The National Fish and Wildlife Foundation announced more than $2.6 million in grants this month to restore, enhance and protect the sensitive forest, wetland and aquatic habitats in the Lower Mississippi Alluvial Valley. This is the third slate of grants awarded through this program, and the grants will generate $2.3 million in matching contributions for a total conservation impact of $4.9 million.
The eight grants were awarded through the Lower Mississippi Alluvial Valley Restoration Fund, a partnership between NFWF and the U.S. Department of Agriculture’s Natural Resources Conservation Service and U.S. Fish and Wildlife Service, with private funding from International Paper’s Forestland Stewards Partnership and the Walton Family Foundation.
“These projects will help restore forests and improve hydrology within the Lower Mississippi Alluvial Valley, the nation’s largest floodplain,” Jeff Trandahl, executive director and CEO of NFWF, said in a statement. “Today’s grants will support healthy populations of species like the Louisiana black bear, as well as numerous forest birds and freshwater fish, while at the same time improving water quality and reducing the impacts of flooding on local communities.”
Consisting of more than 24 million acres of forested wetlands with fertile alluvial soils, the Mississippi Alluvial Valley is rich with biological diversity. In addition, the Lower Mississippi Alluvial Valley provides an important migratory stopover and wintering habitat for more than 40 percent of North America's waterfowl.
It is also home to more than 100 fish species and 107 breeding land birds. However, widespread loss of forests, combined with flood control and drainage efforts, has led to critical habitat loss for wildlife, damaged water quality, and reduced floodwater retention. The LMAV Fund is an effort to restore these habitats for the benefit of wildlife and the working lands that people depend on.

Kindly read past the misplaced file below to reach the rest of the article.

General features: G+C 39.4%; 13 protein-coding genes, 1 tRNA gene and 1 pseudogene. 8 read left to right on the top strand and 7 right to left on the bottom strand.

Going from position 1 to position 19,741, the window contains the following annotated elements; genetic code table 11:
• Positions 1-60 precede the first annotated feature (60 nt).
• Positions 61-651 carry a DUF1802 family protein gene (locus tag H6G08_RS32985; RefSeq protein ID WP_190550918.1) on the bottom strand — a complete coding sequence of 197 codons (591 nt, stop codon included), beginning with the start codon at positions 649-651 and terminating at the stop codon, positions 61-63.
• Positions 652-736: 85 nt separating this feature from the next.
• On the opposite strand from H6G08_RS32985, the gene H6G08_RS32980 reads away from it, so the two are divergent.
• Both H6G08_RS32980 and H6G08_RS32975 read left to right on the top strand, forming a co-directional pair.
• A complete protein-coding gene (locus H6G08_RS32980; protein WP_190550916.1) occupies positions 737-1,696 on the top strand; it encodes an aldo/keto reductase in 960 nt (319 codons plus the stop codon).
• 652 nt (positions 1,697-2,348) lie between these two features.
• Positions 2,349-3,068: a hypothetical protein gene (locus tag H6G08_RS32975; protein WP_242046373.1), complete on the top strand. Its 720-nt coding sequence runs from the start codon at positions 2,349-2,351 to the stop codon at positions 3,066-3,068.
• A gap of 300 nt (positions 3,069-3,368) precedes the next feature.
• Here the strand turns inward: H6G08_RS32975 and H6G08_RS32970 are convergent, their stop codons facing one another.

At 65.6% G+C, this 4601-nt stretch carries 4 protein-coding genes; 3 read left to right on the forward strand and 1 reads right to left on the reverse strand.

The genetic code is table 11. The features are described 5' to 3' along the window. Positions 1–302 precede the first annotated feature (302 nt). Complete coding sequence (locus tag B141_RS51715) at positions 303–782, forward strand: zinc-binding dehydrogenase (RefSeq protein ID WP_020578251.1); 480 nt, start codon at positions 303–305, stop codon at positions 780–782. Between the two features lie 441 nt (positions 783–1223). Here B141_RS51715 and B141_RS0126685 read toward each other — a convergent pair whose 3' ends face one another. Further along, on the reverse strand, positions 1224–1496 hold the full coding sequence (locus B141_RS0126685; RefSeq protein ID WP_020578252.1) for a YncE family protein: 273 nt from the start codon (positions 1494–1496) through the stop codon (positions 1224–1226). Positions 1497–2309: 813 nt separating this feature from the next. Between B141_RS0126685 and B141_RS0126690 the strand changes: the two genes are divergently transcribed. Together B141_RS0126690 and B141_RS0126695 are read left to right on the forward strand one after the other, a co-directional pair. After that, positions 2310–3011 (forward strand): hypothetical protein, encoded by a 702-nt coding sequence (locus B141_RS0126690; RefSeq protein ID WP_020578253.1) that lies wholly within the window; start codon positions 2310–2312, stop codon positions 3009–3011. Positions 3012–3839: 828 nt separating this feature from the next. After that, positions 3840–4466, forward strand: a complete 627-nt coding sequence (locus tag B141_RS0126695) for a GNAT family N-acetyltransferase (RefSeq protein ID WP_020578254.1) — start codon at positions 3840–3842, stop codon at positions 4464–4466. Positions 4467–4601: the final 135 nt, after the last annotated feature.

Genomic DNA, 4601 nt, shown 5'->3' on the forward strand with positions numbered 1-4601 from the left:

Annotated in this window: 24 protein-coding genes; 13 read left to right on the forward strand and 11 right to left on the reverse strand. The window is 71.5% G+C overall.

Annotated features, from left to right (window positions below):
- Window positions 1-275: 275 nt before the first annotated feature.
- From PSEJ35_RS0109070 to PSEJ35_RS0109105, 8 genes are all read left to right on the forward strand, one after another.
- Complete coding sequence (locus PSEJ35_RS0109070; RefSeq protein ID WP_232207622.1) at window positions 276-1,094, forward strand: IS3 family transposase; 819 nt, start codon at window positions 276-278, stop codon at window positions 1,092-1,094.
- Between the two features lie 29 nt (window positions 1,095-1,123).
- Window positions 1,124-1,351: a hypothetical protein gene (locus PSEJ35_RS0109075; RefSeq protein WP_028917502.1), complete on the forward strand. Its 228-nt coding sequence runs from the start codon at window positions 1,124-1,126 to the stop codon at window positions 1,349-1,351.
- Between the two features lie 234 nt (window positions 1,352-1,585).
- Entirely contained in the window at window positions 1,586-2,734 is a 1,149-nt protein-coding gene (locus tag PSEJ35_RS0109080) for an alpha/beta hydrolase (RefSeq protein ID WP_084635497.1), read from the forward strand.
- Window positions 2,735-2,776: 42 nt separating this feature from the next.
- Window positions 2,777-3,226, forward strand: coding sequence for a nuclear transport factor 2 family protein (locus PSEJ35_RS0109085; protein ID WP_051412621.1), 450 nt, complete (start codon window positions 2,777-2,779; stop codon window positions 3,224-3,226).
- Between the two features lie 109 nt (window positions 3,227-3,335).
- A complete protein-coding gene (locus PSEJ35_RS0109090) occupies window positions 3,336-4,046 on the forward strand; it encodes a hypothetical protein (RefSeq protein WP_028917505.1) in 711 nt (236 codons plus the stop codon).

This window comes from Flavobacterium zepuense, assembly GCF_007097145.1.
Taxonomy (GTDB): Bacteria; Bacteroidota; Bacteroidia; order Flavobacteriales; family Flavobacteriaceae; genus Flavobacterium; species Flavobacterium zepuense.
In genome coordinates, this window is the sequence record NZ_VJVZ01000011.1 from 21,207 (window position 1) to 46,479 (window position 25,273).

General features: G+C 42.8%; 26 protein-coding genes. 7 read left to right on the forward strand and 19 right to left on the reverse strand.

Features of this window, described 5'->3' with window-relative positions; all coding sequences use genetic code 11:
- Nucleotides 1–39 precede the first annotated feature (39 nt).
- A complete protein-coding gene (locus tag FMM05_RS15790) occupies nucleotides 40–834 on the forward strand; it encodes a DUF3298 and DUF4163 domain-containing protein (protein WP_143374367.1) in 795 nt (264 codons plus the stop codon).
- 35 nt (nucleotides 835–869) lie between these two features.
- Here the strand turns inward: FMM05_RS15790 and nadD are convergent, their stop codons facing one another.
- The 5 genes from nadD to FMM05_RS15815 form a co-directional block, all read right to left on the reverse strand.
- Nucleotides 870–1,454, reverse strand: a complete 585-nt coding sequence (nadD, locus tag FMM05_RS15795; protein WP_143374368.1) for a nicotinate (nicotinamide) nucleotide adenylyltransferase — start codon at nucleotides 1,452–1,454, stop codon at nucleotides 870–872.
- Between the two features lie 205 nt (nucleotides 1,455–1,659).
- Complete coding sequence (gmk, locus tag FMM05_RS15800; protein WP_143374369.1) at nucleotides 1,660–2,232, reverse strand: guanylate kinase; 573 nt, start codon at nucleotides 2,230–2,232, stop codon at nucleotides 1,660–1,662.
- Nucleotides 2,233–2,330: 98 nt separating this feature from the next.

“From Louisiana black bears to loggerhead shrikes to wood ducks, our collaboration is helping ensure populations of recovered species remain strong and at-risk species get the protections they need. Together we are protecting the area’s unique biodiversity for generations to come,” NFWF Service Director Aurelia Skipwith said in a statement.
The projects supported by the eight grants will protect bottomland hardwood habitat under conservation easements, as well as restore the forest habitat and hydrology, and improve aquatic habitat connectivity. These projects will also provide water quality and quantity benefits, as well as sequester carbon. Finally, they will also support the monitoring and protection of local species such as black bear, waterfowl and forest dwelling birds, such as the Swainson’s warbler, prothonotary warbler and swallow-tailed kite.
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